The overall theme of the song is that one determines his/her own self-worth and is strong. This is evident as the chorus breaks out with, “I’ve got the eye of the tiger, a fighter, dancing through the fire,” (Perry). This headlining lyric is packed with figurative language that radiates the song’s theme. The “eye of the tiger” lyric alludes to the movie about the boxer Rocky, a famous symbol of perseverance and power (“Quotes.”). The line references being fierce and focused like a tiger, the powerful jungle cat. Further, Perry sings about dancing through the fire, a metaphor about being strong enough to make it through tough times and even thriving in times of struggle. This opening chorus line ultimately shifts the tone of the song. While the music is relatively upbeat the entire time, the words are not. The song started of reflecting on hard times, and the pre-chorus has the tone of a warning, letting the audience know it should watch out for the speaker. However, the chorus focuses solely on building oneself up-Perry even calls herself a “champion,” (Perry). This transition gives “Roar” and the rest of the album a positive tone. Perry agreed when she said, “There’s really not any darkness on the record…I really let that light in,” (Carlin). Ultimately, the ability to communicate through well-known allusions and metaphors brings together the theme of the song in the chorus, and the repetition of the chorus throughout the song reinforces the power idea.

All in all, “Roar” is successful because of its artful use of relatable and empowering figurative language. From the first words to the emphasized chorus, listeners are both sympathetic and encouraged. Through every-day-metaphors, the speaker and audience can share common emotions. Through similes, the lyrics show a change from timid anxiety to believing in oneself that the speaker and audience can go through together, which improves the song’s success because it makes the journey more accessible to the audience. Then throughout the song, the metaphors used to describe the self-empowerment are uplifting to an already receptive audience. Further, the comparisons and widely accepted symbols of strength such as jungle cats reinforce the message of power throughout the song and even in the title. “Roar” owes its popularity and message to the tactfully used language throughout the song.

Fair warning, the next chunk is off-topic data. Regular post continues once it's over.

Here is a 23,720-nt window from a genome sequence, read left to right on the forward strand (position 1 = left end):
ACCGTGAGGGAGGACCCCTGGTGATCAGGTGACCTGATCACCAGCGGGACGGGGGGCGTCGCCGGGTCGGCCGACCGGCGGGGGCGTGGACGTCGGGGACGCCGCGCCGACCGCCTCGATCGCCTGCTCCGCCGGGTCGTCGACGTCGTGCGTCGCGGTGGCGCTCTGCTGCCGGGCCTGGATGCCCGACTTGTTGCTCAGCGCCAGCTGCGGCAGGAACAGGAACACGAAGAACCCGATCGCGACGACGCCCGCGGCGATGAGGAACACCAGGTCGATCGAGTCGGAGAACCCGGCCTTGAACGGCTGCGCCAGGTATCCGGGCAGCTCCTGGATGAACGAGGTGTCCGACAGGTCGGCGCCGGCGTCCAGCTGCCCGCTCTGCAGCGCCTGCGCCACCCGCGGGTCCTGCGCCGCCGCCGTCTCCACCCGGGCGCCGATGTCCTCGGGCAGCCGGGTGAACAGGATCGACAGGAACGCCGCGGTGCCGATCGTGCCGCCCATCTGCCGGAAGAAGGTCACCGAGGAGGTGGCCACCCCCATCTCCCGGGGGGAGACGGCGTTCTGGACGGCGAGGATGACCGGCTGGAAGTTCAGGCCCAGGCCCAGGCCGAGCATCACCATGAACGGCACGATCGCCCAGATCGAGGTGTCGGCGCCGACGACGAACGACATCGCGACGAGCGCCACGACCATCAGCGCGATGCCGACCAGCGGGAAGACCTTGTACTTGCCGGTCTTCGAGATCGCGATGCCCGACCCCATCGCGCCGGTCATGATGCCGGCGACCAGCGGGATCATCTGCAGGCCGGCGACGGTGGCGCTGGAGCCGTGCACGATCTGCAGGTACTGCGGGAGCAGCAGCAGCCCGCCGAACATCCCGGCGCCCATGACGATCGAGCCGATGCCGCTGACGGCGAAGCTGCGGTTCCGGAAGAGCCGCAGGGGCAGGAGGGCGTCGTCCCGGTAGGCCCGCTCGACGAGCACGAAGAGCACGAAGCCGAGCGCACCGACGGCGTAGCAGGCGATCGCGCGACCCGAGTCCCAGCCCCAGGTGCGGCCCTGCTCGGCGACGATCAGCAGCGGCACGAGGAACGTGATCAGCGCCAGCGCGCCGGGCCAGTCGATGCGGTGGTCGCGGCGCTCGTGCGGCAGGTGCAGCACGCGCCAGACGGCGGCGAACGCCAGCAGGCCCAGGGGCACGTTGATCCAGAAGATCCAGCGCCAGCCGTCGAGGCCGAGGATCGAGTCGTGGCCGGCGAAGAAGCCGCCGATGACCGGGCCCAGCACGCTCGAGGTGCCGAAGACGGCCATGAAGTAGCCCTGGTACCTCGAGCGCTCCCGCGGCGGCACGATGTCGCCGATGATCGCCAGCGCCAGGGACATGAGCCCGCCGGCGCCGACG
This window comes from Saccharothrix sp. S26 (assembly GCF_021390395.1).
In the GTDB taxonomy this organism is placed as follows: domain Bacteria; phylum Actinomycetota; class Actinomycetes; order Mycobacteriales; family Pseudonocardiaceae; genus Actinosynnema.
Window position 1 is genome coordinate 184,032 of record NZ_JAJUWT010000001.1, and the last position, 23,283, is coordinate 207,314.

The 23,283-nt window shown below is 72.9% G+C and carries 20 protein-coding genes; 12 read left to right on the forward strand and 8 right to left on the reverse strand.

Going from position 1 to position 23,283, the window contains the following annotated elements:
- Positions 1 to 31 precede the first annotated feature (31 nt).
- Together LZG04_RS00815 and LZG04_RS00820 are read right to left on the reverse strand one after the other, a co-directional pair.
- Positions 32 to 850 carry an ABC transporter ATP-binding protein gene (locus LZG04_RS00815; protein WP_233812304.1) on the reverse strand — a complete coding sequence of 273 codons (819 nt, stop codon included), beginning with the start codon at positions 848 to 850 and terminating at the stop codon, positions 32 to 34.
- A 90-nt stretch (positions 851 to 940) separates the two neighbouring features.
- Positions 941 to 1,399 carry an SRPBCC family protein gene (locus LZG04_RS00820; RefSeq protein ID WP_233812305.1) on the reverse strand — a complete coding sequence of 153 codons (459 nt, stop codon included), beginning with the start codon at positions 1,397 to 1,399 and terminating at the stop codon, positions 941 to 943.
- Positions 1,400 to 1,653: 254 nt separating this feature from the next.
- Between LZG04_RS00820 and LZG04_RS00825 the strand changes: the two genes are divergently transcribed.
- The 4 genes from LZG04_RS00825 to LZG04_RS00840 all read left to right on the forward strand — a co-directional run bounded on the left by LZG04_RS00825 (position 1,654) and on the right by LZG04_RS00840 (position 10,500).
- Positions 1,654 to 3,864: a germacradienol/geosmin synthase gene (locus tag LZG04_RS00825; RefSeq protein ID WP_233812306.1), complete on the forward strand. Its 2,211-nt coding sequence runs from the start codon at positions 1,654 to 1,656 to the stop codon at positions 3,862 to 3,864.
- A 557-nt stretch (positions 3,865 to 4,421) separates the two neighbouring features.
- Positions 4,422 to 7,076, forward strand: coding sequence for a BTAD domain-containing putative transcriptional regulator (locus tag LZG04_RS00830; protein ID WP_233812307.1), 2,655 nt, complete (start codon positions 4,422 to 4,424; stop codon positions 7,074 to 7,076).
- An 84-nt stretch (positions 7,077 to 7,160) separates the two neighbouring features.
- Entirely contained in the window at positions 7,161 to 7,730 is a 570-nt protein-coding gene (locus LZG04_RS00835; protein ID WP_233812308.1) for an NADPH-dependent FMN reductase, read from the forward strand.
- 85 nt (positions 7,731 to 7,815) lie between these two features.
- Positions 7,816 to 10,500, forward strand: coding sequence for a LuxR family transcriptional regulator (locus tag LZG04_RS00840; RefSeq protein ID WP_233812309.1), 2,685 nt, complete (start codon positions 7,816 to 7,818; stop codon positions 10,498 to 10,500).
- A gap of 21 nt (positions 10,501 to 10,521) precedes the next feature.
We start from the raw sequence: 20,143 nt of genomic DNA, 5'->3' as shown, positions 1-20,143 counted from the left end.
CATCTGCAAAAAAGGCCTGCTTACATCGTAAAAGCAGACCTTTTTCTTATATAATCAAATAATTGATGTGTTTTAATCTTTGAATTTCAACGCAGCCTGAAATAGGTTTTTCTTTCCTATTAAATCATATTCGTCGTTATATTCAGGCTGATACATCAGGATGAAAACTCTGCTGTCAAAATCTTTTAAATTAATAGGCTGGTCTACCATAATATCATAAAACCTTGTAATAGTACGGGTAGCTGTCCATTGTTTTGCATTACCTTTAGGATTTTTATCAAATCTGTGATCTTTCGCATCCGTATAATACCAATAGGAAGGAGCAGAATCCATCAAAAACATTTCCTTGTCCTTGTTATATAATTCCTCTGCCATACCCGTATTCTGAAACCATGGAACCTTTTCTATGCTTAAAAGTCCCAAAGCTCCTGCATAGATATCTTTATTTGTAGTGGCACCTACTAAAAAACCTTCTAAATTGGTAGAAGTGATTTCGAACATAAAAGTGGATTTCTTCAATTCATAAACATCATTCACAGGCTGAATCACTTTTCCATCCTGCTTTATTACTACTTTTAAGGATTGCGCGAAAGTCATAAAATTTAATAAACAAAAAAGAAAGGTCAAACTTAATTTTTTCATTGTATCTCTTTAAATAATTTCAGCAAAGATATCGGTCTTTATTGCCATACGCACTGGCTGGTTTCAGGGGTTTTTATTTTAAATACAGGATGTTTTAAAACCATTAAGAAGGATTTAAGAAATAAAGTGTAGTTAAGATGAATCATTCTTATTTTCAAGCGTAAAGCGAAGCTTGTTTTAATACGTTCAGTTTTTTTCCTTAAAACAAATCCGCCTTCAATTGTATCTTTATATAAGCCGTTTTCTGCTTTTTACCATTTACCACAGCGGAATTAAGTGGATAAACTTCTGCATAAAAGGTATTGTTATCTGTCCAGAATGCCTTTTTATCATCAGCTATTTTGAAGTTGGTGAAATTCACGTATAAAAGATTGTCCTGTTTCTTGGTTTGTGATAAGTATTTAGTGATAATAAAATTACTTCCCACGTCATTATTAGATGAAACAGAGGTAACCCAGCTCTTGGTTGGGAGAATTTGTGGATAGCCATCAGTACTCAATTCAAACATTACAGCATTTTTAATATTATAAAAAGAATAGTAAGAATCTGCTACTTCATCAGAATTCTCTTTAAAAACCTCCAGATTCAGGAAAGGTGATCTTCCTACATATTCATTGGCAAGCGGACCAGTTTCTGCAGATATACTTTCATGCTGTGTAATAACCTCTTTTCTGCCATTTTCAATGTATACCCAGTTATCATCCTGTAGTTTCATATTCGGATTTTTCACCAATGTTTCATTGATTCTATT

• Carlin, Shannon. “Behind the Song: Katy Perry’s ‘Roar'” N.p., 2 Jan. 2014. Web. 26 Jan. 2016.
  • Haskell, Will. “The Music Hillary Clinton Uses to Define Her Campaign Is Missing One Pivotal Element.” Business Insider. Business Insider, Inc, 16 June 2015. Web. 26 Jan. 2016.
  • Perry, Katy. “”Roar” Lyrics.” A to Z Lyrics. N.p., n.d. Web. 26 Jan. 2016.
    “Quotes.” IMDb., n.d. Web. 26 Jan. 2016.
  • “”Roar” (CD Single).” Common Sense Media. N.p., n.d. Web. 26 Jan. 2016.
  • Vena, Jocelyn. “Go Behind Katy Perry’s ‘Raw and Emotional’ Prism Writing Sessions.” MTV News. N.p., 23 Oct. 2013. Web. 26 Jan. 2016.